There's no legal obligation for bridleways to be maintained for cyclists, but that does not prevent Authorities from taking their needs into account. We cannot claim to represent other groups but we are aware that our needs coincide with those of other wheeled users such as people using wheelchairs, invalid scooters, prams and push chairs. Again, Authorities have no legal requirement to take their needs into account, but I think it right that they do.

      I can understand that you are concerned there are no new bridleways in the area (I'm told the legal costs associated with converting a footpath to a bridleway are prohibitive). However, it's wrong to regard all cyclists as a single category. Some are willing to mix it with heavy and fast traffic, many others are not. Some are uncomfortable riding in traffic at all. Families with young children, for example. The new trail is already encouraging people to cycle into the National Park that would previously have found it difficult or impossible.

      The new surface will not be to everyone's liking (not even to all cyclists' liking) but I think it right that the Authorities should seek to maximise usefulness of the trail as inclusively as they can.

  19. I agree that it would be wonderful if all users could enjoy the trail. With just a little forethought this would have easily been possible within the generous budget that was available. A dual track or different surface would have kept everyone happy. Agreed some people can now access the SD way, but is it fair to take away this facility from those that have agreed it in the past 40-50 years ?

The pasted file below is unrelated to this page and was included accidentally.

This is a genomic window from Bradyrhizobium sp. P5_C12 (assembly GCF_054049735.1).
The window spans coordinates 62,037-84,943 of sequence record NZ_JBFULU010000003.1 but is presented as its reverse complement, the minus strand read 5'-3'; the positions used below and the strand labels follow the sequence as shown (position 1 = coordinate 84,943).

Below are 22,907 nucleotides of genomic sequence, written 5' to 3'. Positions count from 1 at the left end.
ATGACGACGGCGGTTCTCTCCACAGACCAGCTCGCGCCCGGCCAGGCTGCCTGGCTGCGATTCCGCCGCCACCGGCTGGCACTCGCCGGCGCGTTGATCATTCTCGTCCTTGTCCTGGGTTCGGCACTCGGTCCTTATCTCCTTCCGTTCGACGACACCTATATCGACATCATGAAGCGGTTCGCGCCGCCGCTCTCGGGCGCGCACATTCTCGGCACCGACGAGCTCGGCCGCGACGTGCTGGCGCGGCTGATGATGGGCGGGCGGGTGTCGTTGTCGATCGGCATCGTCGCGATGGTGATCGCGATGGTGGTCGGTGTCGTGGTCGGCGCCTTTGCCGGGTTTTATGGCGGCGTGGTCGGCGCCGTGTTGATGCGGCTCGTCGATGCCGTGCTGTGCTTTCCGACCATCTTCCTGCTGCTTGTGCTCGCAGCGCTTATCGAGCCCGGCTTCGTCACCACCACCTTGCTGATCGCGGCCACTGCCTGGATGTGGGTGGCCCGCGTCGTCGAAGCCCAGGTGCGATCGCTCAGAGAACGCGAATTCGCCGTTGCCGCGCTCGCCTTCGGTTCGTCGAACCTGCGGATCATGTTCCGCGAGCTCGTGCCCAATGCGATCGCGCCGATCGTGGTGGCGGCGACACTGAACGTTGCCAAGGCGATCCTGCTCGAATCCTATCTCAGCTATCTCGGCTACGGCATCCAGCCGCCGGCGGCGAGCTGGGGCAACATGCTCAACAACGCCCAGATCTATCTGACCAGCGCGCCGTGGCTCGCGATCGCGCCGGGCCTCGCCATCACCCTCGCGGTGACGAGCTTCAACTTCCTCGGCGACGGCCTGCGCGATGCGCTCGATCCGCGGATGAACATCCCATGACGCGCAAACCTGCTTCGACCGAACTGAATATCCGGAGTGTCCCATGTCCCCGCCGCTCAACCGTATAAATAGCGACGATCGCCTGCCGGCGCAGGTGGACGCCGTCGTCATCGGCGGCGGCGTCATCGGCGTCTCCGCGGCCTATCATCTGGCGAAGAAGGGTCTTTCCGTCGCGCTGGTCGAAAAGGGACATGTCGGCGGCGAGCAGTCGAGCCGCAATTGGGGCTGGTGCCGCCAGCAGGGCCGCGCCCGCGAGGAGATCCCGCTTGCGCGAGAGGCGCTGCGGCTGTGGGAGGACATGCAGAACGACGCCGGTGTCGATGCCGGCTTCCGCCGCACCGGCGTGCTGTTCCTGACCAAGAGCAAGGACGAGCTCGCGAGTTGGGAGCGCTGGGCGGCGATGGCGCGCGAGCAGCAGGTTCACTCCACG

Thre was a very limited survey one & as i attended the consultation meeting after this I was given a copy of the summary of this survey.It was clear that horse riders did not want a "hard" surface, local people wanted to preserve the natural, quiet feel of the trail & there was support for looking into the continuation of the trail south towards Fareham from cyclist groups. Some drainage, trimming of trees & opening up of views & low key signage was wanted together with better car & horsebox parking.
    These views from mainly residents who pay their council tax in the area & have to live in it & exercise their animals ie horses & dogs daily have been ignored .